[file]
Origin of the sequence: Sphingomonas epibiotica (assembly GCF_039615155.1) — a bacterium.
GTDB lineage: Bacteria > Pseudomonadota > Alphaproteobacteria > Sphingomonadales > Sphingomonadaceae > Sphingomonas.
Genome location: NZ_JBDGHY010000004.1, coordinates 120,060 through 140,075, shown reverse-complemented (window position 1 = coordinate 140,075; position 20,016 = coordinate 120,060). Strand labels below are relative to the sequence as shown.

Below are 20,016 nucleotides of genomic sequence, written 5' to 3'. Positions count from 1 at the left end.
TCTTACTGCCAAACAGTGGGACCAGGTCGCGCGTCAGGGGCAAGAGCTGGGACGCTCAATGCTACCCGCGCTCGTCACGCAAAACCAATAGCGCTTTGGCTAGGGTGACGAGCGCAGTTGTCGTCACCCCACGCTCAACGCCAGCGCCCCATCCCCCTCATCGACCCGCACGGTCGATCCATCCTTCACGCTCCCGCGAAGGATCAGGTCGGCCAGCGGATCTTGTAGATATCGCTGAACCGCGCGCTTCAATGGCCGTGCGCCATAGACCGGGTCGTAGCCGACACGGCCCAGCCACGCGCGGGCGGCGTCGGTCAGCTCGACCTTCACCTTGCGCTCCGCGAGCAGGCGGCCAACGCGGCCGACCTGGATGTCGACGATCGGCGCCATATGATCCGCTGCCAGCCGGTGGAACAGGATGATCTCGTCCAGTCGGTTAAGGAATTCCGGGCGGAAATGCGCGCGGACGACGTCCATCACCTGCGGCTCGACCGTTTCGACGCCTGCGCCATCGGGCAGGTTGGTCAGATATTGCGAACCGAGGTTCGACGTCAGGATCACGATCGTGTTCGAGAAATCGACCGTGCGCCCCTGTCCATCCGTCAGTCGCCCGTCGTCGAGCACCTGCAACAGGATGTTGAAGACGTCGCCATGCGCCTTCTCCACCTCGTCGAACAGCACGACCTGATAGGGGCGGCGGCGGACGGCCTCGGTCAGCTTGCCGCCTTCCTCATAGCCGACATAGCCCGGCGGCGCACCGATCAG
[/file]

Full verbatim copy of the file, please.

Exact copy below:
Origin of the sequence: Sphingomonas epibiotica (assembly GCF_039615155.1) — a bacterium.
GTDB lineage: Bacteria > Pseudomonadota > Alphaproteobacteria > Sphingomonadales > Sphingomonadaceae > Sphingomonas.
Genome location: NZ_JBDGHY010000004.1, coordinates 120,060 through 140,075, shown reverse-complemented (window position 1 = coordinate 140,075; position 20,016 = coordinate 120,060). Strand labels below are relative to the sequence as shown.

Below are 20,016 nucleotides of genomic sequence, written 5' to 3'. Positions count from 1 at the left end.
TCTTACTGCCAAACAGTGGGACCAGGTCGCGCGTCAGGGGCAAGAGCTGGGACGCTCAATGCTACCCGCGCTCGTCACGCAAAACCAATAGCGCTTTGGCTAGGGTGACGAGCGCAGTTGTCGTCACCCCACGCTCAACGCCAGCGCCCCATCCCCCTCATCGACCCGCACGGTCGATCCATCCTTCACGCTCCCGCGAAGGATCAGGTCGGCCAGCGGATCTTGTAGATATCGCTGAACCGCGCGCTTCAATGGCCGTGCGCCATAGACCGGGTCGTAGCCGACACGGCCCAGCCACGCGCGGGCGGCGTCGGTCAGCTCGACCTTCACCTTGCGCTCCGCGAGCAGGCGGCCAACGCGGCCGACCTGGATGTCGACGATCGGCGCCATATGATCCGCTGCCAGCCGGTGGAACAGGATGATCTCGTCCAGTCGGTTAAGGAATTCCGGGCGGAAATGCGCGCGGACGACGTCCATCACCTGCGGCTCGACCGTTTCGACGCCTGCGCCATCGGGCAGGTTGGTCAGATATTGCGAACCGAGGTTCGACGTCAGGATCACGATCGTGTTCGAGAAATCGACCGTGCGCCCCTGTCCATCCGTCAGTCGCCCGTCGTCGAGCACCTGCAACAGGATGTTGAAGACGTCGCCATGCGCCTTCTCCACCTCGTCGAACAGCACGACCTGATAGGGGCGGCGGCGGACGGCCTCGGTCAGCTTGCCGCCTTCCTCATAGCCGACATAGCCCGGCGGCGCACCGATCAG